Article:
E-paper heralds computing revolution

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E-paper heralds computing revolution

Roll up, roll up, roll up for a new computing era.

Moves by UK firm Plastic Logic to produce flexible electronic paper display modules will pave the way for a new generation of computing devices including low-power signage and wearable electronics, Gartner predicted today.

The upbeat assessment came after the news that Cambridge-based Plastic Logic had raised US$100m in venture capital to set up the first factory to manufacture plastic electronics.

The site, based in Dresden in Germany, is expected to begin production of flexible e-paper in 2008.

Gartner noted that the potential benefits of polymer electronics similar to those touted by Plastic Logic have been recognised for some time.

However, the technology has been plagued by problems including bad transistor gain, susceptibility to contamination (particularly moisture) and low circuit densities.

According to a Gartner advisory written by analysts Jim Tully and Martin Reynolds, Plastic Logic claims to have solved most of these issues, and can manufacture viable components using inexpensive material.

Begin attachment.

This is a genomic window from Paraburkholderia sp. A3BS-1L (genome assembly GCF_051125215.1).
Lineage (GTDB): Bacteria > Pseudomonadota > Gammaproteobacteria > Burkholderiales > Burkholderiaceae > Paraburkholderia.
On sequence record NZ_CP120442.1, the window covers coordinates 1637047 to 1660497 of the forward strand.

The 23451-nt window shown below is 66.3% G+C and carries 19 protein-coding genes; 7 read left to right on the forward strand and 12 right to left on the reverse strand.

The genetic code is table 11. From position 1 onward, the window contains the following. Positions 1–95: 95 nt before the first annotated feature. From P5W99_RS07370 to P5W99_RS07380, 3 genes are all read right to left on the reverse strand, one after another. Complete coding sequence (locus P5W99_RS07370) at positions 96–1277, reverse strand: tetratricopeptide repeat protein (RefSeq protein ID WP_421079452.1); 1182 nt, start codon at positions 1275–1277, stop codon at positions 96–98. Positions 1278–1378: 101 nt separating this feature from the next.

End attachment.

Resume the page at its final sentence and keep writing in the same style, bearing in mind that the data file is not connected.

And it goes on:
As a result the report predicts that Plastic Logic's e-paper initiative is likely to succeed.

"Unlike other display technologies, polymer e-paper displays can be bendable and flexible," Gartner's report stated.

"They can also be fabricated on curved (but rigid) surfaces such as car dashboards, and require almost no power to maintain an image. Signage is already an attractive market for this technology.

"As polymer electronics advance, devices could be embedded in clothing, soft toys and other products, where they could be used for radio frequency identification tags.

"Flexible circuits used as price tags and security devices could be invisibly woven into clothing, providing benefits for retailers. The circuits could also store washing instructions that would be sensed by washing machines."

Polymer electronics could also be used to display moving images on T-shirts, allowing consumers to use images from digital cameras.

"Plastic electronics can be produced in large sheets but are relatively slow in operation. They will not replace silicon chips, which have a lower cost per transistor and offer dense, sophisticated and fast logic capabilities," Gartner stated.

"Plastic circuits will thus be used in new and emerging applications like those mentioned above. We believe that plastic transistors will initially succeed where their large-area capability is combined with the dense fast logic of silicon."

Other companies working on polymer technology include IBM, Philips, Xerox, Hitachi, Samsung and AU Optronics.
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